Here’s my guide to visiting the Vatican Pinacoteca, which is the Vatican’s picture gallery. It’s one of the world’s best small museums.
In this guide, I identify 18 must see masterpieces in the Vatican Pinacoteca and give you tips for visiting the renowned, but largely secret, art gallery.
More than 7 million people visit the Vatican Museums each year. But very few realize that there’s much more to this extraordinary collection than the Sistine Chapel. The Vatican isn’t just a rat race to get to the Michelangelo frescos, mesmerizing as they are!
The collection consists of around 460 paintings, ranging from the 12th to the 19th century. There’s an exceptional collection of paintings from the Early Christian, Byzantine, and Medieval periods, as well as for its impressive display of Renaissance and Baroque art.
The Pinacoteca has stunning art works by Giotto, Raphael, Leonardo da Vinci, Titian, Caravaggio, and Bernini. The Pinacoteca is effectively a mini-Louvre of Italian painting.
Overview of the Vatican Pinacoteca
The Pinacoteca opened in 1930 and contains the papal “easel collection,” meaning pantings that are mobile. It contains a historic overview of the development of Western painting. 18 rooms hold the Vatican’s most precious paintings.
The Pinacoteca is often skipped by visitors. It’s in a newer section of the Vatican and rarely covered on standard Vatican tours. It’s not in the direction of the signs pointing to the Sistine Chapel. You’ll have to get there on your own.
But the Pinacoteca is an essential detour for art lovers. It contains the hidden treasures of the Vatican and is one of the best hidden gems in Rome.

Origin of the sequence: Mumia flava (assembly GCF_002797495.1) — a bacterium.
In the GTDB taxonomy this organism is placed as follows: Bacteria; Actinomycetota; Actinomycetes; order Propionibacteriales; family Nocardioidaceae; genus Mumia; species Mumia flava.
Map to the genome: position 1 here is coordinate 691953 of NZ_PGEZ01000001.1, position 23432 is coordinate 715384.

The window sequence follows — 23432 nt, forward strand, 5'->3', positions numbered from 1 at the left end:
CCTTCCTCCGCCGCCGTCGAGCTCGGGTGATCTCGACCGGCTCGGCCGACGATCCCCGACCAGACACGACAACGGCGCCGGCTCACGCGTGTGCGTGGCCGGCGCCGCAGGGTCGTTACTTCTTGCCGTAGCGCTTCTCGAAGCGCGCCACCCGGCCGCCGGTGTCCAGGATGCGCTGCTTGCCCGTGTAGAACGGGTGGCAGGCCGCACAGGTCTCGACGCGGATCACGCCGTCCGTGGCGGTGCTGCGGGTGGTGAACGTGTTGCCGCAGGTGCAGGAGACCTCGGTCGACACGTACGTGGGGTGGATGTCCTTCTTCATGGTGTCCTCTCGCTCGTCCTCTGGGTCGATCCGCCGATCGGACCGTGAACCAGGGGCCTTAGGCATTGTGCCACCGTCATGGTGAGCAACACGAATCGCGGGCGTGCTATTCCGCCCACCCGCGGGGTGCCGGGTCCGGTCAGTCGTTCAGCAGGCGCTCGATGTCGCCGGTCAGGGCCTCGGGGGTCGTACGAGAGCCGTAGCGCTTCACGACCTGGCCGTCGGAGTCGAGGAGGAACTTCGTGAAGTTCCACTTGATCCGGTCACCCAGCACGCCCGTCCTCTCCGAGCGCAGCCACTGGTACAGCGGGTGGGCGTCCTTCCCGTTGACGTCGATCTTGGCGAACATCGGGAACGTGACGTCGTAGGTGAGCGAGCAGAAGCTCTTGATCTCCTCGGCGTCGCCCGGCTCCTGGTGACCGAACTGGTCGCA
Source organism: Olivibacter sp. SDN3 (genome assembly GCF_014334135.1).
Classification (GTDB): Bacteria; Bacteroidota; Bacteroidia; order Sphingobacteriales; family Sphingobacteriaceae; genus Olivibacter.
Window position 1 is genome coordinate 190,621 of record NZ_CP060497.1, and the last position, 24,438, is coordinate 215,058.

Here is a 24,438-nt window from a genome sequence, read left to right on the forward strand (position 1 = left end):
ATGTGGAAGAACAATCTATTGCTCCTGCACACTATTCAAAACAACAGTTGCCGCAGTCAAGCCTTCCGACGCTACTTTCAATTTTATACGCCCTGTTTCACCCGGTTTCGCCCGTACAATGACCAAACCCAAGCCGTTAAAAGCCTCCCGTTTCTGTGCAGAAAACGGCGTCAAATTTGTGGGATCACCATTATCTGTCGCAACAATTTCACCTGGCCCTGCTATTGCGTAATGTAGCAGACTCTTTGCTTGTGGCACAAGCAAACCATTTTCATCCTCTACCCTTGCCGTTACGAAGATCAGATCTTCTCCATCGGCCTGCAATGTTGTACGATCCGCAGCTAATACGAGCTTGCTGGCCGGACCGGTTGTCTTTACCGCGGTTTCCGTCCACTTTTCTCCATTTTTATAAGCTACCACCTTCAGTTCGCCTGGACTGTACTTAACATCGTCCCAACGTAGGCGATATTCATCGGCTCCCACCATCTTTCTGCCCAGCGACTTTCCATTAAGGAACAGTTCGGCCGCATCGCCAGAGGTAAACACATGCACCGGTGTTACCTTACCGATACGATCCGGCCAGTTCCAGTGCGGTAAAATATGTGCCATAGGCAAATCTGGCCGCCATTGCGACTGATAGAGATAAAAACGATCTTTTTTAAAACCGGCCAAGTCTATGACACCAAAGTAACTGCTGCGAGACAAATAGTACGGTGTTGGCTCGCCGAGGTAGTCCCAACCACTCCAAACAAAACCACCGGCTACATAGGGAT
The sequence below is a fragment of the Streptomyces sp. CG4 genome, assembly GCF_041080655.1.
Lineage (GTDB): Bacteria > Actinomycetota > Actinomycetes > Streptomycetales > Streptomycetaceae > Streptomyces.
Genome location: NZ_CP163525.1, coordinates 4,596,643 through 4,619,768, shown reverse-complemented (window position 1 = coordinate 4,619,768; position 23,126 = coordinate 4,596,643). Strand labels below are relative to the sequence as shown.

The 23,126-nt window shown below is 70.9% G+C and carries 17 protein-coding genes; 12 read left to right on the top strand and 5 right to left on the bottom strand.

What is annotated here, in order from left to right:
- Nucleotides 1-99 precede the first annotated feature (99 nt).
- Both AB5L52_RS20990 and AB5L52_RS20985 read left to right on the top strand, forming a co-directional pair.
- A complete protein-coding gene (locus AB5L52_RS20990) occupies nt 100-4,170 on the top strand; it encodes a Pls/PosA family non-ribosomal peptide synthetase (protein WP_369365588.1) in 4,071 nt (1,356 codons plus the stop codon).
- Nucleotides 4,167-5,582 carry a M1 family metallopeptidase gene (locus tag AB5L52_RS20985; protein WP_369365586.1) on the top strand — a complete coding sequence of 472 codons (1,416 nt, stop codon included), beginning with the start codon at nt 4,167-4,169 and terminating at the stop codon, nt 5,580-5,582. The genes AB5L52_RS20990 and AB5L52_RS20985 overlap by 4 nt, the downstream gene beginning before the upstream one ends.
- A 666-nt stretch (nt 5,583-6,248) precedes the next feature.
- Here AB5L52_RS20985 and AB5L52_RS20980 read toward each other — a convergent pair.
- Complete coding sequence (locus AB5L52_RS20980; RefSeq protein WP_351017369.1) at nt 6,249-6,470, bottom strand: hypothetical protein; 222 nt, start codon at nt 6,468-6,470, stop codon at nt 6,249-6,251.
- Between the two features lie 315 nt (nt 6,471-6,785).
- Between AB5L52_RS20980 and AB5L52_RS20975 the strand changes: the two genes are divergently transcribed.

READ: 5 Day Itinerary for Rome
When you walk into the Pinacoteca, the first thing you see is a plaster copy of Michelangelo’s Pieta. The original is behind bullet proof glass in St. Peter’s Basilica.
It’s a didactic tool that helps you appreciate the real thing, which you may not be able to see well given the distance and the crowds. You can walk right up to the sculpture and study it closely.
The Pinacoteca’s art work is arranged chronologically, which I found appealing. You’ll get a tour of the history of Italian art.
The first two rooms are dedicated to Medieval Painting from the International Gothic Period.
The next five rooms contain masterpieces of the early Renaissance beginning in the 15th century art. Room 8, dedicated to Raphael, is a major highlight.
The next six rooms contain 16th century masterpieces from the High Renaissance and 17th century works from the Baroque era. The penultimate room contains plaster models by Gianlorenzo Bernini. The final room contains a collection of icons.
Guide To The Vatican Pinacoteca Masterpieces
Here’s my list of the top 18 masterpieces you should see in the Vatican Pinacoteca.
1. Fra Angelico, The Virgin and the Child Enthroned
This ancient and delicate painting is by Fra Angelico, a Dominican monk with a gift for painting. He was one of the most important painters of the early Renaissance period.
This painting glitters like an exquisite jewel. The painting shows Mary playing with her child, a popular religious motif at the time. Fra Angelico was known posthumously as the “Angelic Painter.”
In the painting, there are three dominant colors — red, blue, and gold — all appearing on the Virgin Mary. The angels form a sort of tapestry around Mary, though in more muted colors. The background is studded with flowers.
A notable feature of the painting is Mary’s transparent veil, an artistic feat of the time. So too was the tender glance between Mary and son.
2. Giotto, Stefaneschi Polyptych
The Stefaneschi Polyptych is one of the Vatican’s most ancient works, and the first thing you’ll see when you walk into the Pinacoteca. It’s one of the most important paintings of the 14th century.
The altarpiece is a richly gilded double sided work created by the Florentine painter Giotto, around 1320. The altarpiece is a rare Gothic work in the Vatican.
Giotto was the greatest painter of the 14th century. He’s said to have “baptized the Renaissance.”